A lawsuit by Madison Mayor Mary Hawkins Butler is trying to block the program by arguing that the proposal should not have been on the ballot because Mississippi’s initiative process is outdated. File Photo by Arielle Dreher
JACKSON, Miss. (AP) — The Mississippi Supreme Court has set oral arguments for a lawsuit that questions the state initiative process and seeks to block development of a medical marijuana program.
The court issued an order Thursday setting the arguments for April 14.
Voters in November approved Initiative 65, which requires the state Health Department to establish a medical marijuana program by the middle of this year.
A lawsuit by Madison Mayor Mary Hawkins Butler is trying to block the program by arguing that the proposal should not have been on the ballot because Mississippi’s initiative process is outdated.
The state constitution says petitioners must gather an equal number of signatures from five congressional districts. Mississippi dropped from five congressional districts to four after the 2000 Census. Butler argues that this creates a mathematical impossibility: With four districts, more than one-fifth of the signatures must come from each.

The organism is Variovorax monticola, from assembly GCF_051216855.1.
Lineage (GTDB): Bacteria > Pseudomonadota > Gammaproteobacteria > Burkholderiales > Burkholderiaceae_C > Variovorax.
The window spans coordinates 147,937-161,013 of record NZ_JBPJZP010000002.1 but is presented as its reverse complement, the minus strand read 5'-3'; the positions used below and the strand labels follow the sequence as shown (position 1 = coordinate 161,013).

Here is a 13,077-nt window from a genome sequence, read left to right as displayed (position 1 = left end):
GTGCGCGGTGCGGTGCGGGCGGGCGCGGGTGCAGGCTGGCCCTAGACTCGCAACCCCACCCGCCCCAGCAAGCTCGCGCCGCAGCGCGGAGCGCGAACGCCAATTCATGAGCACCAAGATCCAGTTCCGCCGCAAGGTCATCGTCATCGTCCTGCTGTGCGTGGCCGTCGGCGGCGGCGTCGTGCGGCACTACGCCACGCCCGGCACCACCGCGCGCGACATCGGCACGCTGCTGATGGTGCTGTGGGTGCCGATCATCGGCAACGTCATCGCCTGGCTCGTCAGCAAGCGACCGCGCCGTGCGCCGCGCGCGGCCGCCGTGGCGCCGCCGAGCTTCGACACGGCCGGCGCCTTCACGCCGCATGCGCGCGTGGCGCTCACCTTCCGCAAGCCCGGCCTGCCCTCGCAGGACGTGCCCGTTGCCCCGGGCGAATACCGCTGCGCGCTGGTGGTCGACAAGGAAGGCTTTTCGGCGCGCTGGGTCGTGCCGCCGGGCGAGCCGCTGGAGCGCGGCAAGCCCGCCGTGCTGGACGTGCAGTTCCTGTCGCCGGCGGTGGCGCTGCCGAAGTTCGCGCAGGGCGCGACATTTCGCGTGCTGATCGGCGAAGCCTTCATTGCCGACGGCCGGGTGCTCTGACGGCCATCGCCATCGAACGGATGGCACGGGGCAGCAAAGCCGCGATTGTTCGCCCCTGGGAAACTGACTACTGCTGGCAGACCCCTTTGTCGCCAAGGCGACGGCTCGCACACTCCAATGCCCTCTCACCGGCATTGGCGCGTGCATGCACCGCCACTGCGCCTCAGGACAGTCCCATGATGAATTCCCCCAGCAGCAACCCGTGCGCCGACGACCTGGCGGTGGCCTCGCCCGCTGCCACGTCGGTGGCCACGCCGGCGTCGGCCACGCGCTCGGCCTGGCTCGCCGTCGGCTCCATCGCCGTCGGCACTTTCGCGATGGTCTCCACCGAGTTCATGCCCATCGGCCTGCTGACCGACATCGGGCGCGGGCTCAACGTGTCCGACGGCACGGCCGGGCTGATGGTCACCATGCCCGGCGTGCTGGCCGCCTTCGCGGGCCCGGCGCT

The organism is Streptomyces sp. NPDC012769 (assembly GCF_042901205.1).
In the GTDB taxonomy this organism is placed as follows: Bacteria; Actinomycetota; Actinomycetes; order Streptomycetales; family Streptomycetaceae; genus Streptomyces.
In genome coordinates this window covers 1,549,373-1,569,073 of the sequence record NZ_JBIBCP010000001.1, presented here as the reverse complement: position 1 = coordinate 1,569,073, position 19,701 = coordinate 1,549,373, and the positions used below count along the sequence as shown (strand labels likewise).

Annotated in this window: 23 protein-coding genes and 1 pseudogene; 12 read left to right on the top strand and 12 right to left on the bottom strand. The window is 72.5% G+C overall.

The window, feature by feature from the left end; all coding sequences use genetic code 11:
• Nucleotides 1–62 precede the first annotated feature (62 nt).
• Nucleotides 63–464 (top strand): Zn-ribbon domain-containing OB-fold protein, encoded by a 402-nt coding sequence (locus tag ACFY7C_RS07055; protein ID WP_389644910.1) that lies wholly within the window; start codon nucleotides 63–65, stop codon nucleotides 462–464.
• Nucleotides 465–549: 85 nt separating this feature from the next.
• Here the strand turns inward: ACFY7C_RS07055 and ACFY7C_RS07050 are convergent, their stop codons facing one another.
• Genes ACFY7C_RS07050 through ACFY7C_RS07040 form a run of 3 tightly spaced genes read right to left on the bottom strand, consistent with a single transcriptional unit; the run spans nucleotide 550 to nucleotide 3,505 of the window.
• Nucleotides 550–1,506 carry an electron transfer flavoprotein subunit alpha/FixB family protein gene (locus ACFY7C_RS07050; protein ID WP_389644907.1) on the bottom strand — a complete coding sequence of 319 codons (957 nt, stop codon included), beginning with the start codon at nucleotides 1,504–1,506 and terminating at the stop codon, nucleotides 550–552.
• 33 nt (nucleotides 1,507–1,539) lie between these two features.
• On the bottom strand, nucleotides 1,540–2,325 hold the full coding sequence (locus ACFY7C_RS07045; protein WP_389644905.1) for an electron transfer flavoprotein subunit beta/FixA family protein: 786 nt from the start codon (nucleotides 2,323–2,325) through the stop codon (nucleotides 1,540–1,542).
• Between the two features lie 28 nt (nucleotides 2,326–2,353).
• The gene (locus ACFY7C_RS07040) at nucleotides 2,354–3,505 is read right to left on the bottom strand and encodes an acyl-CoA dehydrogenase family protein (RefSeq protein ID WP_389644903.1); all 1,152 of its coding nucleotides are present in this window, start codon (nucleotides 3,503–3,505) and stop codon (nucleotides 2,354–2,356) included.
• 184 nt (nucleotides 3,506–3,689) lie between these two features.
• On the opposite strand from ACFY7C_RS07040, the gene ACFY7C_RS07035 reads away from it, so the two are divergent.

In papers filed Dec. 28, state attorneys argued that Mississippi has two sets of congressional districts — one set used for congressional elections and one set used for other purposes.
Butler opposed Initiative 65 because it limits cities’ ability to regulate the location of medical marijuana businesses.
The Health Department, the Mississippi Municipal League and some others have filed briefs supporting Butler’s lawsuit. The Health Department argued that Initiative 65 seeks to transform the department “into something it is not,” even as the department is stretched because of the coronavirus pandemic.